A public hearing will be held to consider the possible purchase of a $1 million new aaerial fire apparatus for the Ottumwa Fire Department to replace a fire apparatus that the department’s fire chief said is a burden to the department.
The 1977 American LaFrance snorkel is suffering from several problems, said Fire Chief Tony Miller.
He wants to replace the truck with a 100- or 101-foot platform aerial fire apparatus. That far outstretches the eldest truck’s capabilities, which can only reach 85 feet.
“It cannot reach the top floor of Westgate [Towers], and we have a hard time getting it angled around where we need it to be at the high school,” he said.
The truck does not have a water tank or a water pump, which means anytime it was called out to a fire, one of the department’s six other trucks would have to accompany it in order to pump water to the scene. The department currently has the 1977 American LaFrance Snorkel, a 1996 and a 2005 Pierce, a 1990 Mack Pumper, a 2003 American LaFrance and two 2010 rescue trucks.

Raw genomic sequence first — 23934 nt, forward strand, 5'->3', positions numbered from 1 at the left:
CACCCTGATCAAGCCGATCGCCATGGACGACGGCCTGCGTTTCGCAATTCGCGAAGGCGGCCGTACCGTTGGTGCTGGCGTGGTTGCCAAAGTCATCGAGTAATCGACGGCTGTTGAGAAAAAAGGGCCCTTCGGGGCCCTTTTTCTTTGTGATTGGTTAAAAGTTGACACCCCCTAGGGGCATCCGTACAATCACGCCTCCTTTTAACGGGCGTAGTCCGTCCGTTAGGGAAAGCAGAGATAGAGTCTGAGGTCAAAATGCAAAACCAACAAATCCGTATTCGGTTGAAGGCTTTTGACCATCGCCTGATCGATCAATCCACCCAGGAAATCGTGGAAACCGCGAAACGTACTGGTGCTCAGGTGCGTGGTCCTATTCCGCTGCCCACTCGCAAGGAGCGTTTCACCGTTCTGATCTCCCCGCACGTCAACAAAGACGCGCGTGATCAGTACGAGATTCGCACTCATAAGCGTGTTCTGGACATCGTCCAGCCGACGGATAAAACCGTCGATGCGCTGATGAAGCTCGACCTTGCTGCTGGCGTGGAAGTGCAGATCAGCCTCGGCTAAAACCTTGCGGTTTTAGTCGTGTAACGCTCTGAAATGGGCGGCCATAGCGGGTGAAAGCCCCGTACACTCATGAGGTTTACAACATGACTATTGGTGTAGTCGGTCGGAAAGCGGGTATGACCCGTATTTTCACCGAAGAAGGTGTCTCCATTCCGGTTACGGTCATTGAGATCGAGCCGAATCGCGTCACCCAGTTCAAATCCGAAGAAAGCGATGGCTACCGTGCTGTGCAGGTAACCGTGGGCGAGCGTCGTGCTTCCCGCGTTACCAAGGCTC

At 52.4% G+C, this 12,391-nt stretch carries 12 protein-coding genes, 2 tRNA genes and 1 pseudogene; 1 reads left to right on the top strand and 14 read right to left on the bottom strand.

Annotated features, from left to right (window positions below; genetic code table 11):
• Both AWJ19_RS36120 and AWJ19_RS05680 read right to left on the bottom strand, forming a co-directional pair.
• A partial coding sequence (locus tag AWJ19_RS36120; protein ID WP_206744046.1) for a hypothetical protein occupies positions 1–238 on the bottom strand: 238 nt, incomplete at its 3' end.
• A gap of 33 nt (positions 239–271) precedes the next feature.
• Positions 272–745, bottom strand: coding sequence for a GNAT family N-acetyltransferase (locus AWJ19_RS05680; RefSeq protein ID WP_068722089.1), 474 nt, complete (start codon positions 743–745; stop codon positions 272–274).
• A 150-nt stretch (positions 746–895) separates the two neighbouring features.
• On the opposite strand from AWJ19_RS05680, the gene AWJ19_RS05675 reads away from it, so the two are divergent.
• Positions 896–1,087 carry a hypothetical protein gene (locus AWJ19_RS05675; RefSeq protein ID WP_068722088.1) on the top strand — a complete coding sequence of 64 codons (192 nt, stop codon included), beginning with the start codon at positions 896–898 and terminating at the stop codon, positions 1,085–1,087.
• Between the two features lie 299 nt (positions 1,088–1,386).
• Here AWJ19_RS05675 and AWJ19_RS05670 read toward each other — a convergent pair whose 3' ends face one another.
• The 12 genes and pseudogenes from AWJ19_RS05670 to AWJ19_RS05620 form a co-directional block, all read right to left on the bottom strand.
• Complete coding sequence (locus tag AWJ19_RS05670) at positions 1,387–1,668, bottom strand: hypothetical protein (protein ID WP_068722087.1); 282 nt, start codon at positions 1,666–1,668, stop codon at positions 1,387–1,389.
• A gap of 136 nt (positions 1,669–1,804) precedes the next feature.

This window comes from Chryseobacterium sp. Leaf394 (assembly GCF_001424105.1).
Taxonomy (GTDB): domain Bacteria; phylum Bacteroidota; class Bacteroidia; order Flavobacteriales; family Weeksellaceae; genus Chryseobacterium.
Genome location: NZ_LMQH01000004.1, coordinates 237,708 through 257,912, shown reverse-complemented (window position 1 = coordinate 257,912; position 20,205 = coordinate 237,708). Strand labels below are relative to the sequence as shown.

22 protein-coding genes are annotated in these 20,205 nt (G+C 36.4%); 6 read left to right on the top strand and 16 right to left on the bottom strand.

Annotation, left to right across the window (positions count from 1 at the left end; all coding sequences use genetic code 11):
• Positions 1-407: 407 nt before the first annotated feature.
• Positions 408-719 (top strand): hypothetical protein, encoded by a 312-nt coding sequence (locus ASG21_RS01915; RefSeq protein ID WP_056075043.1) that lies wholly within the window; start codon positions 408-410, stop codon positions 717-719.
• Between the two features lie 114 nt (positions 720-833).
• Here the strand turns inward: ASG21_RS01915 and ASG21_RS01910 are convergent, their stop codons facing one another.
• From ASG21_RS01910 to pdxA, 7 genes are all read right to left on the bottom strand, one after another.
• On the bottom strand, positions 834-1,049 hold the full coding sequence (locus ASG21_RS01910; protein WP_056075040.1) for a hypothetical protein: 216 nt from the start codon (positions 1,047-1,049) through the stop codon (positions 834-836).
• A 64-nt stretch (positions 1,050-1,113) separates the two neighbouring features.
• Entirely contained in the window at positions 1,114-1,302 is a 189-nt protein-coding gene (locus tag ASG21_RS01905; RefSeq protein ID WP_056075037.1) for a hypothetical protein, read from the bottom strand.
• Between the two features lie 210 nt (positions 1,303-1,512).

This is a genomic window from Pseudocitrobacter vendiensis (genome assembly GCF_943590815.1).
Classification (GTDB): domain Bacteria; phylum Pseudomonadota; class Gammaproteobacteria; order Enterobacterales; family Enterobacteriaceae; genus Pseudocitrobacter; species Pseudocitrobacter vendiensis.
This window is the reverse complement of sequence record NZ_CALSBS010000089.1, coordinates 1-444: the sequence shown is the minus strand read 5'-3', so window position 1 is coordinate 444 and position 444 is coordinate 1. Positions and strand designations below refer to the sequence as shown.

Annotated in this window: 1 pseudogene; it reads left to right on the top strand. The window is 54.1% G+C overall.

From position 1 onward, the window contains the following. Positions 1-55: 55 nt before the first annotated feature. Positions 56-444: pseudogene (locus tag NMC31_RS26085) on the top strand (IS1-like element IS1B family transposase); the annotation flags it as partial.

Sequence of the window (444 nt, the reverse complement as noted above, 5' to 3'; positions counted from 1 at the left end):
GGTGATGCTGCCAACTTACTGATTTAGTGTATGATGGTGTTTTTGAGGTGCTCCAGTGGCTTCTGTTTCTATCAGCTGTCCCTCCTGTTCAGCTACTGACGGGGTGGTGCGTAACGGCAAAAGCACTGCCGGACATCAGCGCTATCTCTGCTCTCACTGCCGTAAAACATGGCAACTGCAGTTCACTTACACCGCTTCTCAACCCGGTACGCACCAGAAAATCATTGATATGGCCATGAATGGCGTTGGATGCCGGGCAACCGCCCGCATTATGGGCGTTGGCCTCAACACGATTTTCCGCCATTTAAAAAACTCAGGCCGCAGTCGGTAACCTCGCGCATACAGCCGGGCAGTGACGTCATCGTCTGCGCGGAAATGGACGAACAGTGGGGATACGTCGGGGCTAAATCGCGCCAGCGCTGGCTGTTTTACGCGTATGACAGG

The truck is also leaking oil and all of its hydraulic hoses need to be replaced, as they’re cracking and leaking fluid, some of which can be seen coating the truck’s windshield. And it has an open-air cab, which presents a safety risk to the firefighters. Today, all firetrucks are required to have a closed cab.
OFD records show that the 36-year-old firetruck has been on the city’s replacement schedule since at least 1998.
If the council approves the department’s request to purchase a new truck, Miller said the 1977 truck isn’t the only one that would be taken out of service; the 1990 Mack Pumper is also on that list. The 23-year-old truck would then become the main truck for the north side of town, located at the airbase.
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